Print Paid-for newspapers circulation takes a diveLATEST audited figures released by the UK-based Audit Bureau of Circulation (ABC) puts the Limerick Post in lead position having the highest circulation amongst the regions local newspapers. During a period when a substantial number of newspapers and particularly the paid-for newspapers are suffering uncomfortable declines in readership, circulation and advertising sales, Sign up for the weekly Limerick Post newsletter Sign Up the Limerick Post has again shown its strength by being the region’s biggest and most widely circulated local newspaper.ABC publishes its reports twice annually to monitor the accurate levels of newspaper circulation in both paid-for and free newspaper markets. Its circulation figures are the recognised gauge of factual newspaper circulation statistics.The report comes at a time of plummeting circulation in the sales of paid-for local newspapers. Countless local newspapers are experiencing falls of nearly 20 per cent in readership over the past two years.This tied with advertising sales figures in paid-for newspapers in free fall, as traditional newspapers like the Limerick Leader are being forced into massive restructuring which only recently led to the Limerick Leader transferring 19 jobs to the North of Ireland in a bid to survive.ABC also publishes the accepted sales and readership figures for all of the top national and international newspapers in Ireland and the UK.The Limerick Post total certified door-to-door circulation increased by a massive 1,620 a week to 16,693, plus it’s bulk circulation of 32,315 makes the Limerick Post the runaway leader in the race to be Limerick’s most read newspaper.Circulation figures for the Limerick Leader fell again to just 19,034 while figures for The Limerick Chronicle have not been reported for this period.The Limerick Independent has also failed to report bulk circulation figures for the second consecutive six-month period.Industry sources say that failure to report figures by newspapers that had previously done so is an indication of an even more dramatic fall in circulation than was earlier feared.Many newspapers have opted not to be certified by ABC, as they endeavour to conceal plummeting sales and circulation figures in a time of exceptional crisis for the media industry.The trend of decreasing circulation has intensified; with some papers no longer reporting figures, much evident in the latest results from ABC for Ireland’s local paid for newspapers. Industry sources are placing this failure to report figures down to the spectacular fall-off in circulation for many local paid-for newspapers throughout the country.The latest report from ABC, covering the period January to June 2009, confirms the alarming rate of decline for many local papers.However, the latest ABC figures show that the paid-for newspaper market in Ireland is suffering major losses in newspaper sales, advertising sales and more importantly readership.Many newspapers around the country are planning or have already implemented layoffs, wage cuts and working hour reductions in a bid to survive. Media owners are now trying to reduce staff numbers to sustainable levels.Previous loyal readers of the paid-for newspapers are reluctant to pay prices in excess of g2 for their weekly newspaper when there is so much free news available through free newspapers and local radio. Owned by the media industry, ABC independently verifies and reports on media performance, providing a major trading currency for media buyers and owners across print, events, digital and evolving platforms.To checkout the latest newspaper figures online go to www.abc.org.uk. Previous articleGig of the weekNext articleHowlett, Mafi and Manning start for Munster’s opener admin Email Linkedin WhatsApp Facebook NewsLocal NewsLimerick Post leads in local newspaper circulation raceBy admin – September 3, 2009 873 Twitter Advertisement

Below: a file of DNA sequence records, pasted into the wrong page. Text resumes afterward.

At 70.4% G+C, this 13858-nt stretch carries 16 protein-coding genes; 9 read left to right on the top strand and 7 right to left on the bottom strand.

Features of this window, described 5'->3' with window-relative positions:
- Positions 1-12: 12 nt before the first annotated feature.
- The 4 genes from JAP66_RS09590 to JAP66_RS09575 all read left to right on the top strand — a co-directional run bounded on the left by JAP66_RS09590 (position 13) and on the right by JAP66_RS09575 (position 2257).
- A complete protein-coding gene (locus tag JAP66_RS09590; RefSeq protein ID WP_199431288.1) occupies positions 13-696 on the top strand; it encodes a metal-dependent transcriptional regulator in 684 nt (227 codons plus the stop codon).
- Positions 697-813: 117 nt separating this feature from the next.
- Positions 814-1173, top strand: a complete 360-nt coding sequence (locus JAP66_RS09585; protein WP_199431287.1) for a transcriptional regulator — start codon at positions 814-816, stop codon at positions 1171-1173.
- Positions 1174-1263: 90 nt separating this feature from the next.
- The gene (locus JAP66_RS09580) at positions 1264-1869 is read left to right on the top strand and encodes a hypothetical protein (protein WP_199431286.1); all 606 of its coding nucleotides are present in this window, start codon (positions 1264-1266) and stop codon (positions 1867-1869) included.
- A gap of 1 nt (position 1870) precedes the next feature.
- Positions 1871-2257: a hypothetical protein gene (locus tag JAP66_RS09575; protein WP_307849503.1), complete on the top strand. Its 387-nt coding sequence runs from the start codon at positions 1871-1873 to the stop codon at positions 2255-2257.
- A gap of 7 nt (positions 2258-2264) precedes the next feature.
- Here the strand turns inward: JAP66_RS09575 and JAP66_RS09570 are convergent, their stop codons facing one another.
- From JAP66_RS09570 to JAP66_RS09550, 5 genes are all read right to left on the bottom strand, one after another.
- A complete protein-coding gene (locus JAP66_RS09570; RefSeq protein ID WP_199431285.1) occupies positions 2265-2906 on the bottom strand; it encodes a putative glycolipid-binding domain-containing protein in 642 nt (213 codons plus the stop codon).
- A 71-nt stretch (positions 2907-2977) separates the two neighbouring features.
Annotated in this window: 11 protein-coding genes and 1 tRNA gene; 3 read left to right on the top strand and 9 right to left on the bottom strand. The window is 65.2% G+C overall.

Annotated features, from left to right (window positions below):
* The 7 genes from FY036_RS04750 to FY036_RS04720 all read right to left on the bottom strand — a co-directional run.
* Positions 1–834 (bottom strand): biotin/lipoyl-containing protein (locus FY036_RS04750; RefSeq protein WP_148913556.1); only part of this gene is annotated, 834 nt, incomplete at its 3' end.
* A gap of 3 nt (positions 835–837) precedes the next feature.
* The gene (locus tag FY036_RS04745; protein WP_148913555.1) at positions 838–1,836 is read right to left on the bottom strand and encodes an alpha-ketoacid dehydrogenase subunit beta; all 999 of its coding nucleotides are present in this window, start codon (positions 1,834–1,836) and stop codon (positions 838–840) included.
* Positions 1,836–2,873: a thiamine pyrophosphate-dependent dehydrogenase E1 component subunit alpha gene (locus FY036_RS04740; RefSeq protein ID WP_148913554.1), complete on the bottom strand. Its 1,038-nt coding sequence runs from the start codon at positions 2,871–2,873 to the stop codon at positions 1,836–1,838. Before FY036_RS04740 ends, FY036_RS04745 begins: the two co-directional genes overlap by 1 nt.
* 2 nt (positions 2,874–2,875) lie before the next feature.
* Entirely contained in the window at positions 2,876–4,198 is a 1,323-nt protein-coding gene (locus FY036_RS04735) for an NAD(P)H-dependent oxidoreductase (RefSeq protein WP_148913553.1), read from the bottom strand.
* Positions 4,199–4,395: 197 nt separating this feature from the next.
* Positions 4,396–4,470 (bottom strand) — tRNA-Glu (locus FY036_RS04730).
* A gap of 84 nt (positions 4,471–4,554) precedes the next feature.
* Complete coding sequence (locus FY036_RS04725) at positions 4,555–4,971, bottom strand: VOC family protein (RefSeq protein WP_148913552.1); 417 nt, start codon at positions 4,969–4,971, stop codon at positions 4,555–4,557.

John E. Murdoch, one of the world’s top scholars of ancient and medieval science, died Thursday (Sept. 16) at age 83. He had been a member of the Harvard faculty since 1963, and professor of the history of science since 1967. He also taught at Harvard Extension School for six decades, and was a member of the School’s administrative board for more than 30 years.Murdoch was a renowned scholar of ancient Greek and medieval Latin science and philosophy, with a particular interest in the concepts of infinity and continuity throughout early science. He was the author of “Album of Science: Antiquity and the Middle Ages” (1984) and co-editor of “The Cultural Context of Medieval Learning” (1973). He also penned more than 60 scholarly essays on ancient and medieval science.Last year, Murdoch received his field’s highest honor when he was awarded the Sarton Medal by the History of Science Society, honoring lifetime scholarly achievement.“John took a hard-headed approach to the study of the hard sciences in the Middle Ages, always looking closely at what the texts said,” said longtime colleague Everett I. Mendelsohn, professor of the history of science emeritus at Harvard. “He took things seriously and took nothing for granted.”“John was also known for his very close work with his graduate students,” Mendelsohn added. “He pushed them hard, but was with them all the time.”A native of Milwaukee, Murdoch received his Ph.D. at the University of Wisconsin in philosophy, with a minor field in the history of science, in 1957. He taught at Harvard from 1957 to 1960 and, after teaching three years at Princeton University, returned as associate professor of the history of science in 1963. He served as chair of Harvard’s Department of the History of Science from 1966 to 1971 and 1974 to 1975.